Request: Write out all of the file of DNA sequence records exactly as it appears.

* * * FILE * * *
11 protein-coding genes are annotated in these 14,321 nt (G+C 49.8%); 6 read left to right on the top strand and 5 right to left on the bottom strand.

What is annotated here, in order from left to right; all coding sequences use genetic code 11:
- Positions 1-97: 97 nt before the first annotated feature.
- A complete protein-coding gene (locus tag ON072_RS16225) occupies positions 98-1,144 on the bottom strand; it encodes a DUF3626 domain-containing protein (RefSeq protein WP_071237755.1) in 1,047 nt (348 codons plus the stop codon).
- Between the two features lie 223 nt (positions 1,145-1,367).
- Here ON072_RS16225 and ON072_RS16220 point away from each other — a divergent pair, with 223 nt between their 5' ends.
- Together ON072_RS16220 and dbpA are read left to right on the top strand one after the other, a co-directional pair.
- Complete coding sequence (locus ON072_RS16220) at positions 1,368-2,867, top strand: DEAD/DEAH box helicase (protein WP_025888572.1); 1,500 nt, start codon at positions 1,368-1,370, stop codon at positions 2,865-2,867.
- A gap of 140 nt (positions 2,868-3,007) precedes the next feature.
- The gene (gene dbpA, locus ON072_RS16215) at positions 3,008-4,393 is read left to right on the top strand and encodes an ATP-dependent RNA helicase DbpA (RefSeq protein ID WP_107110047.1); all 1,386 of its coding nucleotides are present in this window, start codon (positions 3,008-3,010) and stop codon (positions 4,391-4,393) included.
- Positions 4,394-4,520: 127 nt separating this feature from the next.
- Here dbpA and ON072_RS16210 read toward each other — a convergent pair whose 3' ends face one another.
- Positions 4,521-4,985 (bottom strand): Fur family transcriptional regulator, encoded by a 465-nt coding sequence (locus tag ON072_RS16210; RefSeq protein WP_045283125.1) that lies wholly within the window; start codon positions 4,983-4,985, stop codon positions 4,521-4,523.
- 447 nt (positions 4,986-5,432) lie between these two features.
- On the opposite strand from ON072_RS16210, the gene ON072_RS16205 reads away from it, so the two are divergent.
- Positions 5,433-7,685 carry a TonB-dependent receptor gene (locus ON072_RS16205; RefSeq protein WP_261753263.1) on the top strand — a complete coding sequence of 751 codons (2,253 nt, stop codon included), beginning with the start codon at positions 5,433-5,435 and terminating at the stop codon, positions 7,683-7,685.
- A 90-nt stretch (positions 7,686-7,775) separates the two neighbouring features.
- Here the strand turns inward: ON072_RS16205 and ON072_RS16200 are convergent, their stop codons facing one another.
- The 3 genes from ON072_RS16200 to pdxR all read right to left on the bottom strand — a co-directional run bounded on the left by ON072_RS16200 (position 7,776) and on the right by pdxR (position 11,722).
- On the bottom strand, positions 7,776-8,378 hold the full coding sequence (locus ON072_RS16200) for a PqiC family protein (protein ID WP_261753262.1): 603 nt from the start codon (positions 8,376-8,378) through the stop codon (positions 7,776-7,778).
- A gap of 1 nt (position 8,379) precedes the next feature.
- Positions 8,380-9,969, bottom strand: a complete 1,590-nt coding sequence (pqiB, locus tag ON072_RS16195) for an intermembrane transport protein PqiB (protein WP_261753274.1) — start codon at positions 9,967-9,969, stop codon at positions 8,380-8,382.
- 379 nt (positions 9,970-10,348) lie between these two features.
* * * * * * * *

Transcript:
11 protein-coding genes are annotated in these 14,321 nt (G+C 49.8%); 6 read left to right on the top strand and 5 right to left on the bottom strand.

What is annotated here, in order from left to right; all coding sequences use genetic code 11:
- Positions 1-97: 97 nt before the first annotated feature.
- A complete protein-coding gene (locus tag ON072_RS16225) occupies positions 98-1,144 on the bottom strand; it encodes a DUF3626 domain-containing protein (RefSeq protein WP_071237755.1) in 1,047 nt (348 codons plus the stop codon).
- Between the two features lie 223 nt (positions 1,145-1,367).
- Here ON072_RS16225 and ON072_RS16220 point away from each other — a divergent pair, with 223 nt between their 5' ends.
- Together ON072_RS16220 and dbpA are read left to right on the top strand one after the other, a co-directional pair.
- Complete coding sequence (locus ON072_RS16220) at positions 1,368-2,867, top strand: DEAD/DEAH box helicase (protein WP_025888572.1); 1,500 nt, start codon at positions 1,368-1,370, stop codon at positions 2,865-2,867.
- A gap of 140 nt (positions 2,868-3,007) precedes the next feature.
- The gene (gene dbpA, locus ON072_RS16215) at positions 3,008-4,393 is read left to right on the top strand and encodes an ATP-dependent RNA helicase DbpA (RefSeq protein ID WP_107110047.1); all 1,386 of its coding nucleotides are present in this window, start codon (positions 3,008-3,010) and stop codon (positions 4,391-4,393) included.
- Positions 4,394-4,520: 127 nt separating this feature from the next.
- Here dbpA and ON072_RS16210 read toward each other — a convergent pair whose 3' ends face one another.
- Positions 4,521-4,985 (bottom strand): Fur family transcriptional regulator, encoded by a 465-nt coding sequence (locus tag ON072_RS16210; RefSeq protein WP_045283125.1) that lies wholly within the window; start codon positions 4,983-4,985, stop codon positions 4,521-4,523.
- 447 nt (positions 4,986-5,432) lie between these two features.
- On the opposite strand from ON072_RS16210, the gene ON072_RS16205 reads away from it, so the two are divergent.
- Positions 5,433-7,685 carry a TonB-dependent receptor gene (locus ON072_RS16205; RefSeq protein WP_261753263.1) on the top strand — a complete coding sequence of 751 codons (2,253 nt, stop codon included), beginning with the start codon at positions 5,433-5,435 and terminating at the stop codon, positions 7,683-7,685.
- A 90-nt stretch (positions 7,686-7,775) separates the two neighbouring features.
- Here the strand turns inward: ON072_RS16205 and ON072_RS16200 are convergent, their stop codons facing one another.
- The 3 genes from ON072_RS16200 to pdxR all read right to left on the bottom strand — a co-directional run bounded on the left by ON072_RS16200 (position 7,776) and on the right by pdxR (position 11,722).
- On the bottom strand, positions 7,776-8,378 hold the full coding sequence (locus ON072_RS16200) for a PqiC family protein (protein ID WP_261753262.1): 603 nt from the start codon (positions 8,376-8,378) through the stop codon (positions 7,776-7,778).
- A gap of 1 nt (position 8,379) precedes the next feature.
- Positions 8,380-9,969, bottom strand: a complete 1,590-nt coding sequence (pqiB, locus tag ON072_RS16195) for an intermembrane transport protein PqiB (protein WP_261753274.1) — start codon at positions 9,967-9,969, stop codon at positions 8,380-8,382.
- 379 nt (positions 9,970-10,348) lie between these two features.